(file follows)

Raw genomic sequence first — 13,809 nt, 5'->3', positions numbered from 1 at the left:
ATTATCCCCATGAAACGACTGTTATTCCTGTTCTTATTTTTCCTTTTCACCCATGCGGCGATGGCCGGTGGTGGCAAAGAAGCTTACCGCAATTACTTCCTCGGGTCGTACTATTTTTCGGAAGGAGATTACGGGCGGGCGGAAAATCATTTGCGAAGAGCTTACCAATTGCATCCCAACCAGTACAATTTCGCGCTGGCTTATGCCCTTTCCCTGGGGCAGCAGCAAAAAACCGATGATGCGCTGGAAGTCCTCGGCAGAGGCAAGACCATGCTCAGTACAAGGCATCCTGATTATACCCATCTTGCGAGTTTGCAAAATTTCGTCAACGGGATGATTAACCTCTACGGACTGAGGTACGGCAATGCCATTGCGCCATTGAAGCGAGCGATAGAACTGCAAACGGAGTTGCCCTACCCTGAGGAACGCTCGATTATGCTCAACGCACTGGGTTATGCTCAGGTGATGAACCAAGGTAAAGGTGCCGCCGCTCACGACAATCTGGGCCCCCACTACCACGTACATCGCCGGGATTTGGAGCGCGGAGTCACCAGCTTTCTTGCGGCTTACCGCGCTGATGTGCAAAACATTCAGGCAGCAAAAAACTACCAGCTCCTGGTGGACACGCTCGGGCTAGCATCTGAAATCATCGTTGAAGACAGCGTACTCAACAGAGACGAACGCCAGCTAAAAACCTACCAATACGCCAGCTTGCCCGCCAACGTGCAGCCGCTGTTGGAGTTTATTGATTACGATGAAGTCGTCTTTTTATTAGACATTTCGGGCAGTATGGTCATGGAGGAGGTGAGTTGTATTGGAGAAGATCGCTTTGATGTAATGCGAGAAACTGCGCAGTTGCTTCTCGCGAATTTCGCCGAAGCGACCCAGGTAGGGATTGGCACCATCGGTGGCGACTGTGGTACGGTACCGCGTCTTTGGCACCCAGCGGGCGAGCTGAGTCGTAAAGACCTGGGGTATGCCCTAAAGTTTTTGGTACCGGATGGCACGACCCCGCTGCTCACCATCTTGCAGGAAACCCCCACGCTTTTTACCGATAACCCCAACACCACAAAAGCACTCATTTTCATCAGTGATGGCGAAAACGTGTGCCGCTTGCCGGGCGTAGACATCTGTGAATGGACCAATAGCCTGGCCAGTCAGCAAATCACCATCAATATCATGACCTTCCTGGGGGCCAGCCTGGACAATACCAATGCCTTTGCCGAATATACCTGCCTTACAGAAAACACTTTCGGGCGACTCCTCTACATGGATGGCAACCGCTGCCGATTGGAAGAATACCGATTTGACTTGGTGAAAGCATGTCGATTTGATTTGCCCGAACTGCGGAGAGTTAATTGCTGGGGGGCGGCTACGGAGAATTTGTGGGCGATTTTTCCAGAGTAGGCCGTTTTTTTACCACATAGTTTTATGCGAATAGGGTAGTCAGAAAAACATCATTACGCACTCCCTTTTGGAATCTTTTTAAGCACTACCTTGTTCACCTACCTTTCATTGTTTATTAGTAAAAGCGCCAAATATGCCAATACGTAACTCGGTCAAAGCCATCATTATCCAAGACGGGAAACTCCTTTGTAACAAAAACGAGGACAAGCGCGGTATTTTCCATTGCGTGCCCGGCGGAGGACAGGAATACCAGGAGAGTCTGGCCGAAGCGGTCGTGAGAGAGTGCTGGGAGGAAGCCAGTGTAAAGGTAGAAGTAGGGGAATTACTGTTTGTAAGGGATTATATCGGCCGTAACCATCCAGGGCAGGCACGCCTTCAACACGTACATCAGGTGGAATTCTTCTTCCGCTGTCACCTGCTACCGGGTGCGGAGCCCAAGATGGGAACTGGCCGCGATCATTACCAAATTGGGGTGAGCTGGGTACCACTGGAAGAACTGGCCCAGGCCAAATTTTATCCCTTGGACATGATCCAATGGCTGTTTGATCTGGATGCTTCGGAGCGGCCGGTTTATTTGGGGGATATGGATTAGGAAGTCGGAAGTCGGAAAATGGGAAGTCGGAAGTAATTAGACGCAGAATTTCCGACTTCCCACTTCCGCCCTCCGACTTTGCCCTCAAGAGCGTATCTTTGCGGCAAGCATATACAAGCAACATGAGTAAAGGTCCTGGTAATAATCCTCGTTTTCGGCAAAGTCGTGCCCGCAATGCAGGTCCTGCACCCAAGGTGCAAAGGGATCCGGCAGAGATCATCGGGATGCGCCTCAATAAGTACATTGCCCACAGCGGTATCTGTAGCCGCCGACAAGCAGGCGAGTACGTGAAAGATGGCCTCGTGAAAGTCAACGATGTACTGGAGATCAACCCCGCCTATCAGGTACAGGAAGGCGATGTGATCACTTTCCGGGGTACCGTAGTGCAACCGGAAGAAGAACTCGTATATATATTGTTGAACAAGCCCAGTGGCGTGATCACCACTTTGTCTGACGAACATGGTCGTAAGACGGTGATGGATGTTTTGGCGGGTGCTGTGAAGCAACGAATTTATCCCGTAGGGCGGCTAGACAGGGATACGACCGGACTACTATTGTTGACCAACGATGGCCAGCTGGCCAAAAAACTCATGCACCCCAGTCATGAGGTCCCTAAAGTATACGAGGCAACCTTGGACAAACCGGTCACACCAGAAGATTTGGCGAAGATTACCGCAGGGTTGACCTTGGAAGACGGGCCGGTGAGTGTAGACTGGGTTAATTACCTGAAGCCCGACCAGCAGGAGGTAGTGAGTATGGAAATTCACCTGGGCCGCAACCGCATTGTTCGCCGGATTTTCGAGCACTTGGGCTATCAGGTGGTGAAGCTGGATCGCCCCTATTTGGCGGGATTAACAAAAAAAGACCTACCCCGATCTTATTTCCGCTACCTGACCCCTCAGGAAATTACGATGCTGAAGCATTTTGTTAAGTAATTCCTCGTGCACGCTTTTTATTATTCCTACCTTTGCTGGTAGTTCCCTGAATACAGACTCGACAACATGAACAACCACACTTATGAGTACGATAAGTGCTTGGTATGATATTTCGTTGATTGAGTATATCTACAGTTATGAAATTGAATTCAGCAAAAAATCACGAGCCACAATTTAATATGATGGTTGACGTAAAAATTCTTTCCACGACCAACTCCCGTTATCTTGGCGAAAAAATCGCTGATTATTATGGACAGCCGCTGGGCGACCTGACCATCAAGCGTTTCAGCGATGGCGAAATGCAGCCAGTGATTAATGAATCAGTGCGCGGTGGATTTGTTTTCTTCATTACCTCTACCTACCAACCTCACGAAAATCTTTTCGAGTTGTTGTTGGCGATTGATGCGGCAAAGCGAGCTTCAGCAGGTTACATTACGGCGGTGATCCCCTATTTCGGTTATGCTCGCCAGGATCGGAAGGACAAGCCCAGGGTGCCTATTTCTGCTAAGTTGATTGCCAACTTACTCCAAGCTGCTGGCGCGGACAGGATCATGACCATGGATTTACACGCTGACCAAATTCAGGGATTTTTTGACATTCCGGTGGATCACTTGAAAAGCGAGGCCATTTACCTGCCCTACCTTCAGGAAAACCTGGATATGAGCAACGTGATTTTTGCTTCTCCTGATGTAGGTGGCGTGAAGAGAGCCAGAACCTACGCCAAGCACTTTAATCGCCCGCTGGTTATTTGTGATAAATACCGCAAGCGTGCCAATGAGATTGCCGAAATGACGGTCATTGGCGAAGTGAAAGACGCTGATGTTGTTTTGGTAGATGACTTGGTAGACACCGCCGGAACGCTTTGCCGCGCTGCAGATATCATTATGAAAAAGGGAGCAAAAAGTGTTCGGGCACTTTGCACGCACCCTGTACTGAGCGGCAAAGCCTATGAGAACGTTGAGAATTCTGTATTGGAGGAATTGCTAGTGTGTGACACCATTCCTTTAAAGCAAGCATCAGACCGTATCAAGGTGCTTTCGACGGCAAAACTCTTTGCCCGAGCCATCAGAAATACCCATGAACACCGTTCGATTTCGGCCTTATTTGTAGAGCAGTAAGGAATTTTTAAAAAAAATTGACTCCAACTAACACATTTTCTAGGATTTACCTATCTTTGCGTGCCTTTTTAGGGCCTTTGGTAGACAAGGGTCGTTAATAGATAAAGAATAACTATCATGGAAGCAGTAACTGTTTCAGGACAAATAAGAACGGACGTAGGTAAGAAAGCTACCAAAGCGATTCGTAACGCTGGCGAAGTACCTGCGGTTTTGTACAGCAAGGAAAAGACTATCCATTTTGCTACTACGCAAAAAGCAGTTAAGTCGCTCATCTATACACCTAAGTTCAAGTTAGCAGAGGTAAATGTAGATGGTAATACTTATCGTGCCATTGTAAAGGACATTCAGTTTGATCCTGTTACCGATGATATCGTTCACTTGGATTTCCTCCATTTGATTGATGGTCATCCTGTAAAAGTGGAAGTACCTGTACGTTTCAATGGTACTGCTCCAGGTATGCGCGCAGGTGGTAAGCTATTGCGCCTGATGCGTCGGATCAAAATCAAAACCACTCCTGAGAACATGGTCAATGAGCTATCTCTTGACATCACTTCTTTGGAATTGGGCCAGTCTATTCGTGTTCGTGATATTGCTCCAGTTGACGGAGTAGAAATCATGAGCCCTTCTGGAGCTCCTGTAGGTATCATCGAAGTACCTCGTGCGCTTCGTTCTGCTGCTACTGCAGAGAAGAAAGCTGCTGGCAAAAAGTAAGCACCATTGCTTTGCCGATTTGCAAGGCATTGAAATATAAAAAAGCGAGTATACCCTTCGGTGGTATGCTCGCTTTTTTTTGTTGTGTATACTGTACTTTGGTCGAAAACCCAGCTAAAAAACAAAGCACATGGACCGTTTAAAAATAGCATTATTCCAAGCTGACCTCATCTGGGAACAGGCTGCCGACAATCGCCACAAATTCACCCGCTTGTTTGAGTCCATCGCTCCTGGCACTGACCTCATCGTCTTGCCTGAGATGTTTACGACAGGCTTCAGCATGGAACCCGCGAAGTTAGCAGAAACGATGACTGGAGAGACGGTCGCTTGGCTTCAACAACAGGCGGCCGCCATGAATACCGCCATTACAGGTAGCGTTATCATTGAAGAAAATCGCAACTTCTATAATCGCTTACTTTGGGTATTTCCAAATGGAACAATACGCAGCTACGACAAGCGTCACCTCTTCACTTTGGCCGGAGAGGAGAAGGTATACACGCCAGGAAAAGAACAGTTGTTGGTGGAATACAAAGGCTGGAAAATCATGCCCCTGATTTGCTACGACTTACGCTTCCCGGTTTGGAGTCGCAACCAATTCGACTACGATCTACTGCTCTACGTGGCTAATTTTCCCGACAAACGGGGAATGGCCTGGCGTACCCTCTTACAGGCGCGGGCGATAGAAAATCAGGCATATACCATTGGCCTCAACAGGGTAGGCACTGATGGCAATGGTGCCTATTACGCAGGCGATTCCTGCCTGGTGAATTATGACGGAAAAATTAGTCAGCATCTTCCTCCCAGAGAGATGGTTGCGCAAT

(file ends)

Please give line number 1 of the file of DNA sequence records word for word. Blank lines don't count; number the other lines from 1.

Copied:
Raw genomic sequence first — 13,809 nt, 5'->3', positions numbered from 1 at the left: